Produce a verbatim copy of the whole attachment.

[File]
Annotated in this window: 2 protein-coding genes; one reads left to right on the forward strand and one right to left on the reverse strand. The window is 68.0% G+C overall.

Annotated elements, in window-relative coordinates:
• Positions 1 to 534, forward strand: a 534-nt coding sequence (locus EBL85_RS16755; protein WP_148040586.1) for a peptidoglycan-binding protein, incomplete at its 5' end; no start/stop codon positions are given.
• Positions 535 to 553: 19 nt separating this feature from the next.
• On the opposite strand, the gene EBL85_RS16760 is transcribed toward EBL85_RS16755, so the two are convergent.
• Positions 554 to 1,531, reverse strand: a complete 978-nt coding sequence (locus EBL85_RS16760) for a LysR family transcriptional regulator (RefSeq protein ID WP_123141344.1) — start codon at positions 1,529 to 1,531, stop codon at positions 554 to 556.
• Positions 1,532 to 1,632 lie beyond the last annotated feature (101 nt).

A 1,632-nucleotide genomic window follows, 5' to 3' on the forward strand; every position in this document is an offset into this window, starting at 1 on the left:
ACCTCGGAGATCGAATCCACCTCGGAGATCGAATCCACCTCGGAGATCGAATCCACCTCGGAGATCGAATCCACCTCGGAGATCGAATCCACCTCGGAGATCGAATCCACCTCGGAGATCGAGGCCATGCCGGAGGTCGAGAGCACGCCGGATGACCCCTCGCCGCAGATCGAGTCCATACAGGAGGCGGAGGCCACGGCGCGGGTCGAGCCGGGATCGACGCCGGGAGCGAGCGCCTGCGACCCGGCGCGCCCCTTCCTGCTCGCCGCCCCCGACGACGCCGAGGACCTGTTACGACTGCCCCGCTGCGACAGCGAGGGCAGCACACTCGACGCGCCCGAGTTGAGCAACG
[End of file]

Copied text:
Annotated in this window: 2 protein-coding genes; one reads left to right on the forward strand and one right to left on the reverse strand. The window is 68.0% G+C overall.

Annotated elements, in window-relative coordinates:
• Positions 1 to 534, forward strand: a 534-nt coding sequence (locus EBL85_RS16755; protein WP_148040586.1) for a peptidoglycan-binding protein, incomplete at its 5' end; no start/stop codon positions are given.
• Positions 535 to 553: 19 nt separating this feature from the next.
• On the opposite strand, the gene EBL85_RS16760 is transcribed toward EBL85_RS16755, so the two are convergent.
• Positions 554 to 1,531, reverse strand: a complete 978-nt coding sequence (locus EBL85_RS16760) for a LysR family transcriptional regulator (RefSeq protein ID WP_123141344.1) — start codon at positions 1,529 to 1,531, stop codon at positions 554 to 556.
• Positions 1,532 to 1,632 lie beyond the last annotated feature (101 nt).

A 1,632-nucleotide genomic window follows, 5' to 3' on the forward strand; every position in this document is an offset into this window, starting at 1 on the left:
ACCTCGGAGATCGAATCCACCTCGGAGATCGAATCCACCTCGGAGATCGAATCCACCTCGGAGATCGAATCCACCTCGGAGATCGAATCCACCTCGGAGATCGAATCCACCTCGGAGATCGAGGCCATGCCGGAGGTCGAGAGCACGCCGGATGACCCCTCGCCGCAGATCGAGTCCATACAGGAGGCGGAGGCCACGGCGCGGGTCGAGCCGGGATCGACGCCGGGAGCGAGCGCCTGCGACCCGGCGCGCCCCTTCCTGCTCGCCGCCCCCGACGACGCCGAGGACCTGTTACGACTGCCCCGCTGCGACAGCGAGGGCAGCACACTCGACGCGCCCGAGTTGAGCAACG